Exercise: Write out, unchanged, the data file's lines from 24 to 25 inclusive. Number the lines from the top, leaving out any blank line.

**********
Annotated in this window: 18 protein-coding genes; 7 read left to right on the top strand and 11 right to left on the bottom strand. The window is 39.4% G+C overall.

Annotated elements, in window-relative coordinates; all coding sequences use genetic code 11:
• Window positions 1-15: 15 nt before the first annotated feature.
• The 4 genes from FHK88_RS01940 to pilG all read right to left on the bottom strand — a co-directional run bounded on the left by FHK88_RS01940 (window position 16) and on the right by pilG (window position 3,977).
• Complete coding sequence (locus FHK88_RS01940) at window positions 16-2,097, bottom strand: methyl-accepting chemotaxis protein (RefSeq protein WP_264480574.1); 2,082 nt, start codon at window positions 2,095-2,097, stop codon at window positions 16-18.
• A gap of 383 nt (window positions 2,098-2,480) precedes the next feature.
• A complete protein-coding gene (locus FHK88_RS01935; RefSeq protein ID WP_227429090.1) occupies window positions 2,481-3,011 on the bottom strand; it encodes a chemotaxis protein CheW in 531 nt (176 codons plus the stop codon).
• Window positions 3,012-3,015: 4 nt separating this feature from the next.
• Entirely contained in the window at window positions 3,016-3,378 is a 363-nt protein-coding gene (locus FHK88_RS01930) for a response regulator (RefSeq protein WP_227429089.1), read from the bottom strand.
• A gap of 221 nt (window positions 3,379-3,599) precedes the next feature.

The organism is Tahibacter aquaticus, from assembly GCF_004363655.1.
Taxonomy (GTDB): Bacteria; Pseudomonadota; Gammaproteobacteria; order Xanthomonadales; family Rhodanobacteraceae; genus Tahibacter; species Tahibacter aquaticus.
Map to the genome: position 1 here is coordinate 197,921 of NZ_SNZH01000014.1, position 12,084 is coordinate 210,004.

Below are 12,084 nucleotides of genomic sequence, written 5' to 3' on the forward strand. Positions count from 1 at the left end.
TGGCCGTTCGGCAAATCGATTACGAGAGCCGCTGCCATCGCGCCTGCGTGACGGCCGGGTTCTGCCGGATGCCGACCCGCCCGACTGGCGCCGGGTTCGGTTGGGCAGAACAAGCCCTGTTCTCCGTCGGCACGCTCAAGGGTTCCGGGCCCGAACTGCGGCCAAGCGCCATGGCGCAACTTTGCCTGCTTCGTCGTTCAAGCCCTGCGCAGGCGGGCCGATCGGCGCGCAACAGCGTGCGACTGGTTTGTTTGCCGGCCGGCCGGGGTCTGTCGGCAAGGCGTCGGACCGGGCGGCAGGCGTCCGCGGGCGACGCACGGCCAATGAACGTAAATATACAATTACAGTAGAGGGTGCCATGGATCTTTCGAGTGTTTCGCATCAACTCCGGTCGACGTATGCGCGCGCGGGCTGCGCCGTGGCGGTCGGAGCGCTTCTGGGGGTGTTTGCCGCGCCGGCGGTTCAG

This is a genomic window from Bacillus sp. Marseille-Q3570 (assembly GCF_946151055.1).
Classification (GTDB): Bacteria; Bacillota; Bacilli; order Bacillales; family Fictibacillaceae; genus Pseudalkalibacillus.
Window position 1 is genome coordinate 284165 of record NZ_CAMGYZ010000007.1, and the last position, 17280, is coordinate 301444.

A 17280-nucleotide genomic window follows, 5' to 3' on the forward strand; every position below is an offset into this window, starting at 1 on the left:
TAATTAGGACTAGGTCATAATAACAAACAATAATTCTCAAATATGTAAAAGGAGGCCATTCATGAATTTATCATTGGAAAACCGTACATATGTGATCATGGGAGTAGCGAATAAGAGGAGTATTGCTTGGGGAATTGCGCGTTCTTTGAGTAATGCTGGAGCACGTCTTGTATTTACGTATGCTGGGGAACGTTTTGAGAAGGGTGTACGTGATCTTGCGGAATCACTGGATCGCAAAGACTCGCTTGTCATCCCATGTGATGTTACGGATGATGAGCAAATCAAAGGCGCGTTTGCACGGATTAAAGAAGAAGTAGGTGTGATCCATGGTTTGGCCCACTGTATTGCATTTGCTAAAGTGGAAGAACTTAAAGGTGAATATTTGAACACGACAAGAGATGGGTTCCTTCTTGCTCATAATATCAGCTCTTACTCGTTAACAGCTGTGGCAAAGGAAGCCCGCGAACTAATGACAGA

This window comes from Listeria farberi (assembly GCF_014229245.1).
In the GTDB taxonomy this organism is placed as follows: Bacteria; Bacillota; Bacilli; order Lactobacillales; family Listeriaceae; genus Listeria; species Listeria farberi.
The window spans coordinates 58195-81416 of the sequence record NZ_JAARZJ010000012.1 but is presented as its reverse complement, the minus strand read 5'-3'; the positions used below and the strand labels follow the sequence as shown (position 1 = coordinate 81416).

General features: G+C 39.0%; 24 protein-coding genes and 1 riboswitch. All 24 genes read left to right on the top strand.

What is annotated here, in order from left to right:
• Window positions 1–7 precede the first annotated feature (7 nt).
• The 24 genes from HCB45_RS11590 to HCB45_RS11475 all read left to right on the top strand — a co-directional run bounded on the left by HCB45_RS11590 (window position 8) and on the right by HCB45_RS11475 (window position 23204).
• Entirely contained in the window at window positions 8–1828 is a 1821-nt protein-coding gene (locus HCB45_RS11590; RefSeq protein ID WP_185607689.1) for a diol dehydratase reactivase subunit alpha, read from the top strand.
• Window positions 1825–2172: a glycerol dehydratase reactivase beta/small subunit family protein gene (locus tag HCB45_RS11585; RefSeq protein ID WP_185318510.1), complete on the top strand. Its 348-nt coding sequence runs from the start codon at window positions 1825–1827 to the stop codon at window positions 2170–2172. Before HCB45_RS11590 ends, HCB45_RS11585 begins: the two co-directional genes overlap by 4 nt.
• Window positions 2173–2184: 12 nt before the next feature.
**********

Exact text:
General features: G+C 39.0%; 24 protein-coding genes and 1 riboswitch. All 24 genes read left to right on the top strand.

What is annotated here, in order from left to right: